Politics without agenda | Dailytrust

Politics without agenda

The political season is in full swing now following the release of the political timetable by the Independent National Electoral Commission (INEC) which will guide the process to the general elections scheduled for next year.

As a result, the political elite and their parties have been jockeying to make their pitch in the public space with the hope of attracting the voters to support their causes. They are often seen crisscrossing the country trying to woo delegates that would determine who clinches the tickets to contest the various elective positions at the 2023 elections.

Meanwhile, Nigerians are groaning under a welter of debilitating existential issues ranging from insecurity, rising cost of living and poverty and they expect the politicians and the parties to address these challenges in their programmes.

Currently, Nigerians are coping with a double whammy of fuel scarcity and power outage. In the mix also is the strike action embarked upon by Academic Staff Union of Universities (ASUU) to press home their demands for better conditions of service for university teachers and the tertiary educational system.

To worsen matters, the prognosis from various surveys indicates that as bad as the situation is currently, things will only get worse. A recent report by the Economist Intelligence Unit (EIU) concluded that Nigeria’s economic growth will slow more than expected in 2022 as power supply issues, high inflation and expected monetary tightening hurt output. According to the report, “From an initial forecast of 3.3 per cent in February, the EIU expects real GDP growth to decelerate to 3 per cent in 2022 from 3.6 per cent in 2021.’’ The report further emphasised that the slowdown “will stem from continued erosion of household purchasing power by inflation, monetary tightening by the Central Bank of Nigeria and power supply issues with low water levels and inadequate gas supply constraining production.

By all consideration, Nigeria is now a seething cauldron of discontent manifested in the edginess of its citizens, the resort to self-help by groups on perceived grievances against the state and its institutions, intolerance, bigotry, alienation and a general state of angst. Indeed all-round the country there is a razor thin level of tolerance amongst Nigerians on the state of the country leading to a palpable state of combustible anger that all too often comes to the surface at the slightest provocation.

These and many more issues are urgent and pertinent enough for our political establishment to weave a comprehensive agenda for a robust and rigorous action programme to tackle. If for nothing, Nigerians expect that in pursuit of the noble principle of noblesse oblige, our political elite will take upon themselves to set and implement an agenda for national renaissance. At no time is this more compelling than the present time when the ship of state appears to be drifting and in dire need of a redirection to save it from a tragic fate.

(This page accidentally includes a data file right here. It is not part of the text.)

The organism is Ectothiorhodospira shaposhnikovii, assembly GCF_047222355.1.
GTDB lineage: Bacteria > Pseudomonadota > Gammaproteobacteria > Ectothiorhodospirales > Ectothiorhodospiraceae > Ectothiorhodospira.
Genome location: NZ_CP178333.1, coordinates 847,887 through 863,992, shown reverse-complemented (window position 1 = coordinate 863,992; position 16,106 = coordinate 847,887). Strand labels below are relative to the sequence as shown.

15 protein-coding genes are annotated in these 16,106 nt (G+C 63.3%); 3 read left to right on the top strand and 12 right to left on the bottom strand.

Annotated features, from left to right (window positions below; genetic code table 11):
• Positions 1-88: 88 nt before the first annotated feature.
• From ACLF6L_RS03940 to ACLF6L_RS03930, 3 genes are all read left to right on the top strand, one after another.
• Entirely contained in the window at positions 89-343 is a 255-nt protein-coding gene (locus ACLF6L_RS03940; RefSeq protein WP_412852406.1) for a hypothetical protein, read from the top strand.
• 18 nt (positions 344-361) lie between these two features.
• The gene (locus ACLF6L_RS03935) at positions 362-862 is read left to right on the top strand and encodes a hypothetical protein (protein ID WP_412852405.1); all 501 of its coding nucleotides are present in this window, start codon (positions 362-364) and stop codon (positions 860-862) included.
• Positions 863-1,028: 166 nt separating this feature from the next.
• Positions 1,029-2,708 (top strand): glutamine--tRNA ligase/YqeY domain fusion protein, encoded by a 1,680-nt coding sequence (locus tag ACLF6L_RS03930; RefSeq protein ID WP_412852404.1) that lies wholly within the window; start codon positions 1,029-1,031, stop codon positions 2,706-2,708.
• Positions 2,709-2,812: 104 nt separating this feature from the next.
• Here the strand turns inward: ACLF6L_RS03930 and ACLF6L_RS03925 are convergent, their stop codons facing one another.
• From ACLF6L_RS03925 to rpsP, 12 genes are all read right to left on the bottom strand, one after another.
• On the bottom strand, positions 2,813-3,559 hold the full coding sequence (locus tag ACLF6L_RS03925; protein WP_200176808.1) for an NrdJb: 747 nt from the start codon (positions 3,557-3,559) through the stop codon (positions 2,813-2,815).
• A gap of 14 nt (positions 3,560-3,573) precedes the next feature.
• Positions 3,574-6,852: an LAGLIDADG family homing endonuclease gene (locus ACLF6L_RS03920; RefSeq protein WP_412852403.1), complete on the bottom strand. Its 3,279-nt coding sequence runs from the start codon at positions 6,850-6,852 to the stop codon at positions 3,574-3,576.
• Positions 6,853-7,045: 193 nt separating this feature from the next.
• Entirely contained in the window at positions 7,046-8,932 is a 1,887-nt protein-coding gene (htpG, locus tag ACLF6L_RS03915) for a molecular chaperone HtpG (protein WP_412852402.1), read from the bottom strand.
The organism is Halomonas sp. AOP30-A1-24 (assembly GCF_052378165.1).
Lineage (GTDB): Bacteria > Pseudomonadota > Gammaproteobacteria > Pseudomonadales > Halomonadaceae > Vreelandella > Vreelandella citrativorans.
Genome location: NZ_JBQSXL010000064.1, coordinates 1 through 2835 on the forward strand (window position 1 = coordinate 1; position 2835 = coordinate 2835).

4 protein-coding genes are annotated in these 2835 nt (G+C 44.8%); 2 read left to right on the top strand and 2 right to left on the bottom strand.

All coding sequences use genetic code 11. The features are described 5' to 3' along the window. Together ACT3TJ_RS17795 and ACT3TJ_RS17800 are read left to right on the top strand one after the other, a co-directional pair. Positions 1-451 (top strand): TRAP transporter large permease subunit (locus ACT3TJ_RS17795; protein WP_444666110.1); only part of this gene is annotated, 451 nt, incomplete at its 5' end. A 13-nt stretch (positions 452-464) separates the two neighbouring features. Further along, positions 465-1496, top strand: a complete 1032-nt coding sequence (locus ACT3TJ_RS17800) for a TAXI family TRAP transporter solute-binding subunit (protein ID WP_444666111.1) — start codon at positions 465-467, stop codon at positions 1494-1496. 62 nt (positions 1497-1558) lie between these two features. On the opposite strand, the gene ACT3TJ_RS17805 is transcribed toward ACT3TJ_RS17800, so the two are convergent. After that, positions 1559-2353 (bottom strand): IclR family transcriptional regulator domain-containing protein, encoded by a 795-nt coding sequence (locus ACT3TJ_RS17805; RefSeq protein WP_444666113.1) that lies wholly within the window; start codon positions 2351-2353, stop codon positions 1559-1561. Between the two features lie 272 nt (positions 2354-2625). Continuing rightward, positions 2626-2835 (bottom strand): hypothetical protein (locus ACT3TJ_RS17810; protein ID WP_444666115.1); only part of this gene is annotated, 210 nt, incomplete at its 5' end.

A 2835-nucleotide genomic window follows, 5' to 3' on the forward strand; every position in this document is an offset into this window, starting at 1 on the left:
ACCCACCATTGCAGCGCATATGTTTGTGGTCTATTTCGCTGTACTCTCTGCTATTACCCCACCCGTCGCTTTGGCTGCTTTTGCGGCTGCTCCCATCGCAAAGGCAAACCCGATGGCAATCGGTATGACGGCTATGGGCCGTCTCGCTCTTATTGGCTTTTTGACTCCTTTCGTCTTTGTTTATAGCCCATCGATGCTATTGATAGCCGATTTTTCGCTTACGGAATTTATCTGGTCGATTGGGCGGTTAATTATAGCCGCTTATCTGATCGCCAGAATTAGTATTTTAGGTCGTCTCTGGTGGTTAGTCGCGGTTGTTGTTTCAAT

It is unfortunate to note, however, that our politics is bereft of any ennobling ideas and agenda that will seize upon the challenges facing the country now and in the future. In their various political outings, none of the leading political figures or parties has offered a coherent set of ideas and action programmes to close the gap on the numerous challenges facing this country.

The chunk of the blame for this should go to the political parties. They are expected to be the incubators of the direction of the political tendency of their members and of the sectors of society they purport to represent. In this regard, the parties are to tutor and task their political figures seeking elective positions to present its ideas and agenda in the political arena. What we see, however, is that political parties have been reduced to mere convenient political vehicles for seeking and bargaining for political power among the Nigeria political elite with little or no regard for the national interest.

All too often when confronted with the question or demand for their political agenda for Nigeria and Nigerians, the political parties will present an elaborate publication of its manifestoes and principles. But the reality is that in structural terms and in pursuit of ideas, the political parties have not been up to scratch.

Without mincing any words like many Nigerians, we believe that the absence of agenda-based politics robs the country of the one essential vehicle that will advance the cause of national development. Among the many ills that this has fostered is the disturbing tendency by our political elite to try to seek their own personal comfort and convenience at the expense of the country. Nigerians simply have lost confidence in the ability of the political class to face up to the current challenges facing the country. Hence it is no surprise that there is general political apathy in the country.

As we transit to the 2023 general elections, we call on the political elite and their parties to hearken to these warning signs and do the needful for both our present and our future. We call on the electorate to also act wisely; scrutinise every candidate carefully to ensure that only the best gets into office. We must not bungle this opportunity.

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